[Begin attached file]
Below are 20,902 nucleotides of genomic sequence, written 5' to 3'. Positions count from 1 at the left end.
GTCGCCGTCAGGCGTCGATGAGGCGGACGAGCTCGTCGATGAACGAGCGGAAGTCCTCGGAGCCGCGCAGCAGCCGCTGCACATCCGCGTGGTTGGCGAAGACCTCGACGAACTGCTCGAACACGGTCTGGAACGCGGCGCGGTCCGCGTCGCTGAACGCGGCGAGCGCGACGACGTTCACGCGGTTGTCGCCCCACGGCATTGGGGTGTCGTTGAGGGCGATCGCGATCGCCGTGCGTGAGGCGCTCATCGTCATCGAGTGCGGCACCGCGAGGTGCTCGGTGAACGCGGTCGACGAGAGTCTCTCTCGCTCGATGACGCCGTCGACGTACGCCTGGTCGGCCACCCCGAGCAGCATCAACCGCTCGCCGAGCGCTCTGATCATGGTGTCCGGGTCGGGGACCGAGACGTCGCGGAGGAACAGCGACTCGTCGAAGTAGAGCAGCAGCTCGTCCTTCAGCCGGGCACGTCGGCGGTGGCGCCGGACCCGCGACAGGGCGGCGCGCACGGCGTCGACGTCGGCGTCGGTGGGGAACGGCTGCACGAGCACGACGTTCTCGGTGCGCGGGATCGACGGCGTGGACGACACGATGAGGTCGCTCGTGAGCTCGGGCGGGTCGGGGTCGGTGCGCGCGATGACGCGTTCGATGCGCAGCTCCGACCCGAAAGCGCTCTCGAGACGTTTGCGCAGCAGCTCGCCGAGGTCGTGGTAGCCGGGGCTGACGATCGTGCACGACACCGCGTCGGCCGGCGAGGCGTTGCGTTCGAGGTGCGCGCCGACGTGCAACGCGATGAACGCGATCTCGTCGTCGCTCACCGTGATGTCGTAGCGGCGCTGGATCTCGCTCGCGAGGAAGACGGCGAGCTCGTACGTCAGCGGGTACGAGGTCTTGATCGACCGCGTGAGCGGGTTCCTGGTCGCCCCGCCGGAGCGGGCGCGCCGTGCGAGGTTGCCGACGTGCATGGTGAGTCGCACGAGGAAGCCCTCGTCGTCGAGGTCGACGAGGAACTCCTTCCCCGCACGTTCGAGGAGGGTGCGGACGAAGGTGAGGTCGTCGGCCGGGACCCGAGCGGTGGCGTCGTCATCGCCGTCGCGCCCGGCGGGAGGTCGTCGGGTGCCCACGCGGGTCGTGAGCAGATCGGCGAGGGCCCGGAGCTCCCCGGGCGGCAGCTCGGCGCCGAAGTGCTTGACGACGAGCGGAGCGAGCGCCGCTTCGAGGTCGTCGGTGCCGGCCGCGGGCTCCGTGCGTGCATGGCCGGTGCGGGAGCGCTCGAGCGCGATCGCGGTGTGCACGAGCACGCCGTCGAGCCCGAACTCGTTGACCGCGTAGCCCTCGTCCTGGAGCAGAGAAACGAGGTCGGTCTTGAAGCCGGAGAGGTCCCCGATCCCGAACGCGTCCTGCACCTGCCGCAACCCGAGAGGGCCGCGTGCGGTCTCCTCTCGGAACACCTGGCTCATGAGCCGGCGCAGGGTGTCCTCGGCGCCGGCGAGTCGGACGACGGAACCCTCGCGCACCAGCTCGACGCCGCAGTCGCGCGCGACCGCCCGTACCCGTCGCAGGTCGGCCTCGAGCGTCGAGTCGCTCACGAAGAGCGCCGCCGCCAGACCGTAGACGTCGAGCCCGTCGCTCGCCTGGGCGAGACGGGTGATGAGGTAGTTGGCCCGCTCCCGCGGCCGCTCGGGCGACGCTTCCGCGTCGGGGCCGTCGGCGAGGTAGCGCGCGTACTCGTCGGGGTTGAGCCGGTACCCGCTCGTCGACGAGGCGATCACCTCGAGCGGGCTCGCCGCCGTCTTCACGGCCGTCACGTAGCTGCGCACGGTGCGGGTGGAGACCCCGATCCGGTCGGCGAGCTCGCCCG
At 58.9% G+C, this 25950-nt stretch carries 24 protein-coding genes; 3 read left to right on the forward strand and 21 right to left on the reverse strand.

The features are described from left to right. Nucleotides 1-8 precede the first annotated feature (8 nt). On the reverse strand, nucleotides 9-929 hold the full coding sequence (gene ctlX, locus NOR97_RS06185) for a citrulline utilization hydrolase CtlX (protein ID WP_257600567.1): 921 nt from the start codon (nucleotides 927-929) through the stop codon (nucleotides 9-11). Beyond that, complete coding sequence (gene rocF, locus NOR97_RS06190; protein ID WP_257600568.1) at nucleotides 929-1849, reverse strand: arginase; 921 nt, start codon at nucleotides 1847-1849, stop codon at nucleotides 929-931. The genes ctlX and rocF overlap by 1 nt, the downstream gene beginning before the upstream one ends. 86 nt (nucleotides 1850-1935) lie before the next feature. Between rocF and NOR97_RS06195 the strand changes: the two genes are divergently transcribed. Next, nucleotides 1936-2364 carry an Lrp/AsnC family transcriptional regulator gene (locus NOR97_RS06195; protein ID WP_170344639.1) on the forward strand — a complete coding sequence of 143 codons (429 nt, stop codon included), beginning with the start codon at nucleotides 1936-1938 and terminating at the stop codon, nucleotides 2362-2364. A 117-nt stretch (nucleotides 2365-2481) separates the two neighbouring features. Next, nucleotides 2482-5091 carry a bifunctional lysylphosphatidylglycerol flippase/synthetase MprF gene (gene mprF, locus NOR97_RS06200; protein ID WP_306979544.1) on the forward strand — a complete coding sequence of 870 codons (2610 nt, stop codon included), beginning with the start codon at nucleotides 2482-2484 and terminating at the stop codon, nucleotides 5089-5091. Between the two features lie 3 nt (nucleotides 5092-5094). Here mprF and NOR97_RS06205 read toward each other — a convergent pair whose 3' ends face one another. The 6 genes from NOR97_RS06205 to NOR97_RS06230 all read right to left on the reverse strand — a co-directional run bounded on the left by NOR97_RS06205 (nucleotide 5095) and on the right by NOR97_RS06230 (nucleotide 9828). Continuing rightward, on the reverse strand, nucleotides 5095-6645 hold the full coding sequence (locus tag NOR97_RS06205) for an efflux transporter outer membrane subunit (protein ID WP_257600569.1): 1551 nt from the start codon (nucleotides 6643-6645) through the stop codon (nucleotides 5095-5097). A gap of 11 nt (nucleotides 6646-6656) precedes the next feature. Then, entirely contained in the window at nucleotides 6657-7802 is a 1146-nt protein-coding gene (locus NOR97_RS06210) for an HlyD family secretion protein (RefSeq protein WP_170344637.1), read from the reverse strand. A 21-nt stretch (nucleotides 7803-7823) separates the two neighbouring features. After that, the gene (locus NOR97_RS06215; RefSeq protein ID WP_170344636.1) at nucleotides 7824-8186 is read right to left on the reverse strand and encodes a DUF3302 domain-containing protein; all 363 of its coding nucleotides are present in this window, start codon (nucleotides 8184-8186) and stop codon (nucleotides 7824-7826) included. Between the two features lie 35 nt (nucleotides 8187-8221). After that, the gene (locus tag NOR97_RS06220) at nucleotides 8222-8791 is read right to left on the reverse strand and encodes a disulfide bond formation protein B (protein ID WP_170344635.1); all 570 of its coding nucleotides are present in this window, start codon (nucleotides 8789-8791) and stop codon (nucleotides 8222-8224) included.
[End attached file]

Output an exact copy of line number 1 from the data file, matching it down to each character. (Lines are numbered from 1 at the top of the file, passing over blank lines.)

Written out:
Below are 20,902 nucleotides of genomic sequence, written 5' to 3'. Positions count from 1 at the left end.